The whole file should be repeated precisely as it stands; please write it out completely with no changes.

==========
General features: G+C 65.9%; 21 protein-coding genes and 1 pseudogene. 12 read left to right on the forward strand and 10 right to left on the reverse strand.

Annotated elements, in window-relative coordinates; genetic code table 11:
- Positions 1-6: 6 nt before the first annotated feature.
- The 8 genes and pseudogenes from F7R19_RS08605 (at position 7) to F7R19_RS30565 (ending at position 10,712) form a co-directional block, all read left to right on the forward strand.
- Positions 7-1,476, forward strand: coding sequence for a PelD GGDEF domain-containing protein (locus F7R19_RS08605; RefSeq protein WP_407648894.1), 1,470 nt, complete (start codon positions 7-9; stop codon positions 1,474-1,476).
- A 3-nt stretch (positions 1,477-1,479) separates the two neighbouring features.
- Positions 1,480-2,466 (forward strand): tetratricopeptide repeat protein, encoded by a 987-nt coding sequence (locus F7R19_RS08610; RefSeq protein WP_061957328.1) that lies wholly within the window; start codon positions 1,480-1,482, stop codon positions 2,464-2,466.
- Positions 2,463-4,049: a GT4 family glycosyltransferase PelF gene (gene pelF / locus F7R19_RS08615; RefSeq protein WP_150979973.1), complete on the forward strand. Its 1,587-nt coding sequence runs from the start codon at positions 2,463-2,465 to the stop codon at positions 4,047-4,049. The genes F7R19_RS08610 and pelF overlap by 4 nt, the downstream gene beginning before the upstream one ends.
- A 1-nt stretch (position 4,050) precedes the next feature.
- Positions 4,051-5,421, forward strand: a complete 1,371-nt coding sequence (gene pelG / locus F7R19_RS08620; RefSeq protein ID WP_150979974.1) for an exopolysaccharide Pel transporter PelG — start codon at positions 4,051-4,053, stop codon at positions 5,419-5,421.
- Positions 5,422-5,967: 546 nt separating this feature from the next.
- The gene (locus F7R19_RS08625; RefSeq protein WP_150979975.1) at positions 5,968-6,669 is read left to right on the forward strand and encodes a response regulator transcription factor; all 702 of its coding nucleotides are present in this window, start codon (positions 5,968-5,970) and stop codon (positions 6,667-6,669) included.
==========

General features: G+C 65.9%; 21 protein-coding genes and 1 pseudogene. 12 read left to right on the forward strand and 10 right to left on the reverse strand.

Annotated elements, in window-relative coordinates; genetic code table 11:
- Positions 1-6: 6 nt before the first annotated feature.
- The 8 genes and pseudogenes from F7R19_RS08605 (at position 7) to F7R19_RS30565 (ending at position 10,712) form a co-directional block, all read left to right on the forward strand.
- Positions 7-1,476, forward strand: coding sequence for a PelD GGDEF domain-containing protein (locus F7R19_RS08605; RefSeq protein WP_407648894.1), 1,470 nt, complete (start codon positions 7-9; stop codon positions 1,474-1,476).
- A 3-nt stretch (positions 1,477-1,479) separates the two neighbouring features.
- Positions 1,480-2,466 (forward strand): tetratricopeptide repeat protein, encoded by a 987-nt coding sequence (locus F7R19_RS08610; RefSeq protein WP_061957328.1) that lies wholly within the window; start codon positions 1,480-1,482, stop codon positions 2,464-2,466.
- Positions 2,463-4,049: a GT4 family glycosyltransferase PelF gene (gene pelF / locus F7R19_RS08615; RefSeq protein WP_150979973.1), complete on the forward strand. Its 1,587-nt coding sequence runs from the start codon at positions 2,463-2,465 to the stop codon at positions 4,047-4,049. The genes F7R19_RS08610 and pelF overlap by 4 nt, the downstream gene beginning before the upstream one ends.
- A 1-nt stretch (position 4,050) precedes the next feature.
- Positions 4,051-5,421, forward strand: a complete 1,371-nt coding sequence (gene pelG / locus F7R19_RS08620; RefSeq protein ID WP_150979974.1) for an exopolysaccharide Pel transporter PelG — start codon at positions 4,051-4,053, stop codon at positions 5,419-5,421.
- Positions 5,422-5,967: 546 nt separating this feature from the next.
- The gene (locus F7R19_RS08625; RefSeq protein WP_150979975.1) at positions 5,968-6,669 is read left to right on the forward strand and encodes a response regulator transcription factor; all 702 of its coding nucleotides are present in this window, start codon (positions 5,968-5,970) and stop codon (positions 6,667-6,669) included.